Doors, not windows, are potential Green Homes Grant winners
The Green Homes Grant has the potential to create substantial new demand for door replacements, while opportunities for replacement windows look slim.
This is according to early analysis of the Green Homes Grant scheme, which has been officially announced by the Department for Business, Energy and Industrial Strategy.
The headline terms of the scheme are that the Green Homes Grants will give homeowners vouchers to install: solid wall, under-floor, cavity wall or roof insulation; air source or ground source heat pump; and/or solar thermal.
In addition, households can use their voucher for further energy saving measures, such as: double or triple glazing/secondary glazing when replacing single glazing; upgrading to energy efficient doors; and/or hot water tank/appliance tank thermostats/heating controls.
Ryan Johnson, managing director of Emplas, said: “The opportunities for replacement windows are limited because you need to be replacing a single glazed product, and with 95% of the market already on second time replacements, there aren’t a lot of those to go at.
“They are also secondary measures, which mean households have to commit and spend on primary measures first, including wall and roof insulation, before considering windows and doors.
“The update today, does, however hint at opportunities for door replacement. Still a secondary measure, the government says funding will be available as it stands for replacement of any door fitted before 2002.
“Given the number of PVCU panels fitted pre-2002 that we know are still in circulation, the market potential is substantial, even as a secondary measure.”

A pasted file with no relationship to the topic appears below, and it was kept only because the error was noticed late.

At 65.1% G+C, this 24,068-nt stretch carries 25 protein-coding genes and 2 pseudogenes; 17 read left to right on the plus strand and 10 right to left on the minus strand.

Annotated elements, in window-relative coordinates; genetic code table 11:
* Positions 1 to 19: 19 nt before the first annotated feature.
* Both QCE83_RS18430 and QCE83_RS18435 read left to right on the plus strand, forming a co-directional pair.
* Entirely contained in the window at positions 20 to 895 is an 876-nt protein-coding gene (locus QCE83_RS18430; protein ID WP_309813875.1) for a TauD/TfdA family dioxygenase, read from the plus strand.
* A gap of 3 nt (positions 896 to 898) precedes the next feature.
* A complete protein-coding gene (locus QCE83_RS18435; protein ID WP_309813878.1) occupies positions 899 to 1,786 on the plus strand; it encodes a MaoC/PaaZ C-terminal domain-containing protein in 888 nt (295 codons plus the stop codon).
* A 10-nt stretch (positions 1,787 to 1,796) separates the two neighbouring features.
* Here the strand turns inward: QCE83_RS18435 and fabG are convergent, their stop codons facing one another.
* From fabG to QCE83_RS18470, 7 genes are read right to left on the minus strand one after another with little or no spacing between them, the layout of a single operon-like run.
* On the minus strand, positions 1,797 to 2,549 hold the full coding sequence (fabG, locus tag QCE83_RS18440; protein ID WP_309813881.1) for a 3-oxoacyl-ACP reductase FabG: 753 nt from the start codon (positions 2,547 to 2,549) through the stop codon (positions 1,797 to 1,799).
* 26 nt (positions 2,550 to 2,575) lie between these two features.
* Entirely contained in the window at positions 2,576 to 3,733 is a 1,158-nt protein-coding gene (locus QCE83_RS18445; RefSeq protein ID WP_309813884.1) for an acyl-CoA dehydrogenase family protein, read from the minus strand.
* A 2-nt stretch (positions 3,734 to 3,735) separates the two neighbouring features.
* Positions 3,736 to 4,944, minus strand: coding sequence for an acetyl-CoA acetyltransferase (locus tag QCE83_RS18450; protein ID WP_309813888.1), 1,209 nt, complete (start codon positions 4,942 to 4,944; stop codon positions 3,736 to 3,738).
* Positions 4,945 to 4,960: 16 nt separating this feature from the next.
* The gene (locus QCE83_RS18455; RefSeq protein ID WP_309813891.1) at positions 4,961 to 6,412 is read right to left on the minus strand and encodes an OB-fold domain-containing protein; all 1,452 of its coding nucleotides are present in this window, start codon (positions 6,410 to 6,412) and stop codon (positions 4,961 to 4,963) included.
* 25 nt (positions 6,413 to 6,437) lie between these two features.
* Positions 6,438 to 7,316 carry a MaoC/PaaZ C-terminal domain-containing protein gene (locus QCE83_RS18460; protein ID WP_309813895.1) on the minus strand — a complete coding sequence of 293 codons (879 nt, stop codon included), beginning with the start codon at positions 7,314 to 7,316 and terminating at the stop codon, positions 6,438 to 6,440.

Homeowners and landlords will be able to apply for vouchers from September that will cover at least two-thirds of the cost of updating their property, up to £5,000 per household.
For low income households, Mr Sunak said the government will “go even further” with vouchers covering the full cost, up to £10,000.
The government also said that to qualify as an approved installation business, installers need to be part of the TrustMark scheme.
Members of competent person schemes – for example Corgi Fenestration, Certass and Fensa – should qualify automatically but will still need to go through a standalone application process with TrustMark.
Jon Vanstone, chair of Certass, said: “With the speed of announcement of Treasury funding in July, our industry has suffered some significant unintended consequences of cancelled and delayed glazing work at a time when finances are already very tight due to Covid-19.
“The government giving more information today in writing has enabled our installers to counter any consumer concerns. The issue will be ensuring the message reaches those who are now waiting for a time of funding that will not come and are not paying attention to government websites.
“Let’s hope that market commentators, such as Martin Lewis, so quick to advise consumers off sparse information, correct their information in the same timely fashion.”
The GGF said that the scheme is very limited in terms of suppliers.
“Only installers who are accredited to PAS2030 will be allowed to carry out work under the scheme,” the federation said. “It is estimated that of the 15,000 window and door installers in the UK, less than 5% (under 500) are PAS2030 registered. Fensa can accredit installers to PAS2030, and the GGF recommends all glazing home improvement companies who wish to qualify for work under the Green Homes Grant Scheme, register with Fensa who will support GGF members with any additional assessment requirements.”
Mark Kelly, CEO at Eurocell, said: “We … can start reinstating confidence to the market and convincing customers who were waiting to see if they could replace existing double with double glazing to start placing orders again.
“The government has put quality assurance at the heart of the scheme, stating that tradespeople must register for TrustMark or Microgeneration Certification Scheme (MCS) accreditation to take part. While we 100% support prioritising quality assurance and jobs being undertaken to the highest standard, we hope that any additional bureaucracy doesn’t lead to less work for smaller companies and installers.
Business and Energy Secretary Alok Sharma said: “Our TrustMark scheme will guarantee that building work is completed to a high standard by accredited tradespeople, ensuring consumers are fully protected.”